Come play real, working pinball machines along side pricles artifacts and memorabilia from the biggest names in Rock & Roll.
The first pinball machine was produced in 1931 and, almost immediately, the game was labeled a menace to society, a time-waster and corrupter of youth. Considered gambling, pinball was banned from the early 1940s to the mid-1970s in most American big cities. Naturally, it became a symbol of youth and rebellion, right along with rock & roll. The marriage of rock and pinball was formalized in 1969 when the Who released Tommy. The rock opera highlighted the mad pinball skills of pinball wizard Tommy Walker. Since then, numerous superstars have been artistically immortalized on pinball games — wedding the power and energy of rock & roll to the silver ball.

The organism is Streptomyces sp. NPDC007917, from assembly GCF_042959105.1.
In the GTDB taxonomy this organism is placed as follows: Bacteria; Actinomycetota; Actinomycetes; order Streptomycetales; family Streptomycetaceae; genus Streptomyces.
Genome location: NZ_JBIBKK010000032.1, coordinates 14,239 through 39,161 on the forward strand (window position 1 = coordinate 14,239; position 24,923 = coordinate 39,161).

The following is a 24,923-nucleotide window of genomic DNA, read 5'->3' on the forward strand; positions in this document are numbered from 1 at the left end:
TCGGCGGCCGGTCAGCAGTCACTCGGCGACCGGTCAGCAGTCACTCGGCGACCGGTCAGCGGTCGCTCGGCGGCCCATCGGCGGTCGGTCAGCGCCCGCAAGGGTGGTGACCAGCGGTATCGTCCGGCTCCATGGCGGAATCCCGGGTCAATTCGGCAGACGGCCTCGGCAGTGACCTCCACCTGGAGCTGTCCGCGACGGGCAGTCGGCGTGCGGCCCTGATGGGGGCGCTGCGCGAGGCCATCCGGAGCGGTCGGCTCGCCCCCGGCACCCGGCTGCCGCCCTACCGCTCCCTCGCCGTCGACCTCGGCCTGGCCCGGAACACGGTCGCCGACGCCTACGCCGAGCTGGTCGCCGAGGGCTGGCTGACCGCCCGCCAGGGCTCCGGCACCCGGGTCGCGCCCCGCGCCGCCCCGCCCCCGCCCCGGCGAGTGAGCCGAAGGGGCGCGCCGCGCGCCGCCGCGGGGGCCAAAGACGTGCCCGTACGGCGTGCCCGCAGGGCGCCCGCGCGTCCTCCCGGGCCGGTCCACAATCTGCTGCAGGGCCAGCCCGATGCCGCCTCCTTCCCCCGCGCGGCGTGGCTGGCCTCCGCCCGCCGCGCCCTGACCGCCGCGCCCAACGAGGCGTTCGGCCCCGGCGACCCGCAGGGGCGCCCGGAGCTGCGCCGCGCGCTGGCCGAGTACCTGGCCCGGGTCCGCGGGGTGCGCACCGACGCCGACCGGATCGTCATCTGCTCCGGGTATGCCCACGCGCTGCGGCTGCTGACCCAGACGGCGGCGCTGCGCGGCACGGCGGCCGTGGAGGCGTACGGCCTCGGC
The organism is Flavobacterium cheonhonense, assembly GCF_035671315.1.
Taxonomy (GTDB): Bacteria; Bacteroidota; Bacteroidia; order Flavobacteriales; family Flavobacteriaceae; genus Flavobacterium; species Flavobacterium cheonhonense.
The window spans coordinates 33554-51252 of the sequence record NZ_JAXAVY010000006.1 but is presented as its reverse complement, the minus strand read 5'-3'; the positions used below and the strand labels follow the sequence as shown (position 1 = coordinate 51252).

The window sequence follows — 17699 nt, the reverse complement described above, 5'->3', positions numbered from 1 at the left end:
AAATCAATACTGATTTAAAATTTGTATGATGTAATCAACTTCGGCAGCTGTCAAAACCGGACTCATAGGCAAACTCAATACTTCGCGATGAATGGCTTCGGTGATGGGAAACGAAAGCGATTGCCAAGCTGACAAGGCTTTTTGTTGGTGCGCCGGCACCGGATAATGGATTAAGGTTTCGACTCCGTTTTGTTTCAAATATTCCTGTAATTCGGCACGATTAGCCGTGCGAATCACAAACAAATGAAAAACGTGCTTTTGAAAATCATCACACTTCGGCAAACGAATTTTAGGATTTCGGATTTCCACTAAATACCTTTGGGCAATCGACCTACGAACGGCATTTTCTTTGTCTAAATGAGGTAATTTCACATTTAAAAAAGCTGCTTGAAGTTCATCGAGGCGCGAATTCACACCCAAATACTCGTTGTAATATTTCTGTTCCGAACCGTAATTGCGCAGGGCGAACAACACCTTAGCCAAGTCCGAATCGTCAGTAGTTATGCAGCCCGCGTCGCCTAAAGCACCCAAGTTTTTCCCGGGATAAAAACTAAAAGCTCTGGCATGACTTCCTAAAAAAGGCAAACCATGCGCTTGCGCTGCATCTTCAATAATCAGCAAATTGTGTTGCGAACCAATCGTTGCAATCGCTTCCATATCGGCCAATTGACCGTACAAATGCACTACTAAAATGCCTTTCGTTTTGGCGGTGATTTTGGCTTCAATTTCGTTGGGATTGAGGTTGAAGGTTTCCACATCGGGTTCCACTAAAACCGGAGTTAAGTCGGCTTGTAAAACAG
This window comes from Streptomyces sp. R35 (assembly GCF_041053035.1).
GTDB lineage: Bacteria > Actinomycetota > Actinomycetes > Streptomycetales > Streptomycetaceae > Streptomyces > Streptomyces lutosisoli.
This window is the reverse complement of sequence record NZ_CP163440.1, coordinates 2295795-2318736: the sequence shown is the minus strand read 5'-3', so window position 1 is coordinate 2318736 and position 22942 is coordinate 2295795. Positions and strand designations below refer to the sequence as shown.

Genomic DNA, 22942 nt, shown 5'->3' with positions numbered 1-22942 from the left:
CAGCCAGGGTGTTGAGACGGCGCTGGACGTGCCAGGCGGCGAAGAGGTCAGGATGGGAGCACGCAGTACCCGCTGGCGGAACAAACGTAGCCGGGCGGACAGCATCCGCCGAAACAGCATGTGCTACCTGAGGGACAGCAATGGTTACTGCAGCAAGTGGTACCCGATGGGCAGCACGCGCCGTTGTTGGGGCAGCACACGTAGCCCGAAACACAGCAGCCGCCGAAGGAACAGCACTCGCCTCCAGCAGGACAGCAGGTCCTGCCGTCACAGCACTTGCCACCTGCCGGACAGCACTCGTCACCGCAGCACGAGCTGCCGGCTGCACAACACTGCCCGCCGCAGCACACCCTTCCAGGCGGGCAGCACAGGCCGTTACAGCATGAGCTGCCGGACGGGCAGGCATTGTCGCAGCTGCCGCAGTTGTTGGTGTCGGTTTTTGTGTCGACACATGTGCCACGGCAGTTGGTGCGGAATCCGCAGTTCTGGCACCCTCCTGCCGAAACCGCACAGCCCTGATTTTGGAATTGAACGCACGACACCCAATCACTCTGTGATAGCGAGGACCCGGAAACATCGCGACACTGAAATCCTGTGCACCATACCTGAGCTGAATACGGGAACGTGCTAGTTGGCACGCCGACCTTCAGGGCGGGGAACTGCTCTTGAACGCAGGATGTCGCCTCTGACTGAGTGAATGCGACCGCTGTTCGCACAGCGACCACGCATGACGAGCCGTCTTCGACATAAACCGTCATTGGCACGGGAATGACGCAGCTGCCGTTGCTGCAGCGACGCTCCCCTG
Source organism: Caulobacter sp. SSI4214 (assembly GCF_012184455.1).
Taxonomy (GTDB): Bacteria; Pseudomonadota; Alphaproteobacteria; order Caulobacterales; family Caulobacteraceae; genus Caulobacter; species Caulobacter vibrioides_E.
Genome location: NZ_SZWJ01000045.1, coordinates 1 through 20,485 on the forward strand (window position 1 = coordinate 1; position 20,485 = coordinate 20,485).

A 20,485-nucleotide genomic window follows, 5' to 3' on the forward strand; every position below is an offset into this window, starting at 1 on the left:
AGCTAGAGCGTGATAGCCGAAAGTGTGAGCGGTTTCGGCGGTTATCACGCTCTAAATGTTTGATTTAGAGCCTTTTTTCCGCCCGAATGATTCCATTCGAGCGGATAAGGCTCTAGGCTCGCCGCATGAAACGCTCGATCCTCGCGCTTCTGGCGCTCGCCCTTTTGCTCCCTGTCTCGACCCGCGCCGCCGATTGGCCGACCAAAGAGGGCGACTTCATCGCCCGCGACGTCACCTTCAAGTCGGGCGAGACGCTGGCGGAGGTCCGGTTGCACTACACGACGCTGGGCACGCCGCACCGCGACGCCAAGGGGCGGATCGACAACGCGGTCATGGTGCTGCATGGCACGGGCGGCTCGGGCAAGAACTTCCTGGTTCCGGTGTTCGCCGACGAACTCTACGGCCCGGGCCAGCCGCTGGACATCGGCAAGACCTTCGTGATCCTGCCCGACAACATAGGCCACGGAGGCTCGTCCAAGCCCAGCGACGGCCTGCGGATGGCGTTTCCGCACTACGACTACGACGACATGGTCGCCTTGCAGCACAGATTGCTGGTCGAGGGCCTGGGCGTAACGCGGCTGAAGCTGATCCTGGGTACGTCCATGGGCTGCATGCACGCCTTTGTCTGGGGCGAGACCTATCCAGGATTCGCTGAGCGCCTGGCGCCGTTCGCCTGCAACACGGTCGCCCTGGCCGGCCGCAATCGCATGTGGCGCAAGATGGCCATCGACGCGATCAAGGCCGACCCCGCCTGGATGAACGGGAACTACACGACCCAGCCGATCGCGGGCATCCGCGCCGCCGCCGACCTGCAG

Fans can view pioneering pinball machines of their favorite musicians such as Captain Fantastic (1976), based on the album by Elton John and his character in Tommy; and Beat Time (1967), one of the oldest rock and roll tables which capitalizes on Beatlemania, featuring several mop-topped musicians and a drumhead emblazoned with “The Bootles.” Other rare and sought-after playable machines in the exhibit pay tribute to the Rolling Stones, Guns N’ Roses, Elvis, Metallica, and KISS. From Peter Criss of KISS’ drum set to Pete Townshend’s guitar, fans will find other artifacts on display as they learn more about the popular pinball and rock subculture.